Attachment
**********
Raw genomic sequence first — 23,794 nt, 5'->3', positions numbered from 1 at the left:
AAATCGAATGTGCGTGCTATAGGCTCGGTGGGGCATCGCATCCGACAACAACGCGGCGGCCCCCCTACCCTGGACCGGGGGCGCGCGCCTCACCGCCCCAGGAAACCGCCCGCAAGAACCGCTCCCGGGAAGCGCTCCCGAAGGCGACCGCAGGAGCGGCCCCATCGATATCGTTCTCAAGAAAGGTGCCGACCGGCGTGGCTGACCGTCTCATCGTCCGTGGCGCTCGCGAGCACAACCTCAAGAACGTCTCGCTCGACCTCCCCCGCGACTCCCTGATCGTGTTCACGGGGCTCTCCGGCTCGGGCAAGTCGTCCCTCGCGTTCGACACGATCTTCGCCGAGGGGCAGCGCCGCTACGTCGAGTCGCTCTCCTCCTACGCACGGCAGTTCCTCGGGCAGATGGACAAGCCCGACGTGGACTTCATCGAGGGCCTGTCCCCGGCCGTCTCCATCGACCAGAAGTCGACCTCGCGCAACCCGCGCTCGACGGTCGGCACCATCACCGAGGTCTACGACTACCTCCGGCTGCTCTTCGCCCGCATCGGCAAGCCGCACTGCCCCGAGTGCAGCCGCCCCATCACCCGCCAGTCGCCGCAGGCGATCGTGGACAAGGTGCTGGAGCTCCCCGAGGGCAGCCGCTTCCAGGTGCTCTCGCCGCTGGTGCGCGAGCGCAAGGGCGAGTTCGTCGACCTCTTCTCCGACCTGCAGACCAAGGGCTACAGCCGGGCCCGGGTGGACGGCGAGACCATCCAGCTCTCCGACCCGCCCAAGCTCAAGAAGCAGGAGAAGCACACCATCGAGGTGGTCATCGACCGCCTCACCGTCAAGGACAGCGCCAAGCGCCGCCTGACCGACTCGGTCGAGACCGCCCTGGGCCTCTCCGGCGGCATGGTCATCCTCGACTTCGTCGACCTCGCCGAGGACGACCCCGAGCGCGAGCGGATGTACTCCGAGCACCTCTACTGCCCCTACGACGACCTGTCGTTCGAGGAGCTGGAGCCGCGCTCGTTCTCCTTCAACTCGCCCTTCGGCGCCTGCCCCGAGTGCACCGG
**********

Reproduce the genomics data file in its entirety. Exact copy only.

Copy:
Raw genomic sequence first — 23,794 nt, 5'->3', positions numbered from 1 at the left:
AAATCGAATGTGCGTGCTATAGGCTCGGTGGGGCATCGCATCCGACAACAACGCGGCGGCCCCCCTACCCTGGACCGGGGGCGCGCGCCTCACCGCCCCAGGAAACCGCCCGCAAGAACCGCTCCCGGGAAGCGCTCCCGAAGGCGACCGCAGGAGCGGCCCCATCGATATCGTTCTCAAGAAAGGTGCCGACCGGCGTGGCTGACCGTCTCATCGTCCGTGGCGCTCGCGAGCACAACCTCAAGAACGTCTCGCTCGACCTCCCCCGCGACTCCCTGATCGTGTTCACGGGGCTCTCCGGCTCGGGCAAGTCGTCCCTCGCGTTCGACACGATCTTCGCCGAGGGGCAGCGCCGCTACGTCGAGTCGCTCTCCTCCTACGCACGGCAGTTCCTCGGGCAGATGGACAAGCCCGACGTGGACTTCATCGAGGGCCTGTCCCCGGCCGTCTCCATCGACCAGAAGTCGACCTCGCGCAACCCGCGCTCGACGGTCGGCACCATCACCGAGGTCTACGACTACCTCCGGCTGCTCTTCGCCCGCATCGGCAAGCCGCACTGCCCCGAGTGCAGCCGCCCCATCACCCGCCAGTCGCCGCAGGCGATCGTGGACAAGGTGCTGGAGCTCCCCGAGGGCAGCCGCTTCCAGGTGCTCTCGCCGCTGGTGCGCGAGCGCAAGGGCGAGTTCGTCGACCTCTTCTCCGACCTGCAGACCAAGGGCTACAGCCGGGCCCGGGTGGACGGCGAGACCATCCAGCTCTCCGACCCGCCCAAGCTCAAGAAGCAGGAGAAGCACACCATCGAGGTGGTCATCGACCGCCTCACCGTCAAGGACAGCGCCAAGCGCCGCCTGACCGACTCGGTCGAGACCGCCCTGGGCCTCTCCGGCGGCATGGTCATCCTCGACTTCGTCGACCTCGCCGAGGACGACCCCGAGCGCGAGCGGATGTACTCCGAGCACCTCTACTGCCCCTACGACGACCTGTCGTTCGAGGAGCTGGAGCCGCGCTCGTTCTCCTTCAACTCGCCCTTCGGCGCCTGCCCCGAGTGCACCGG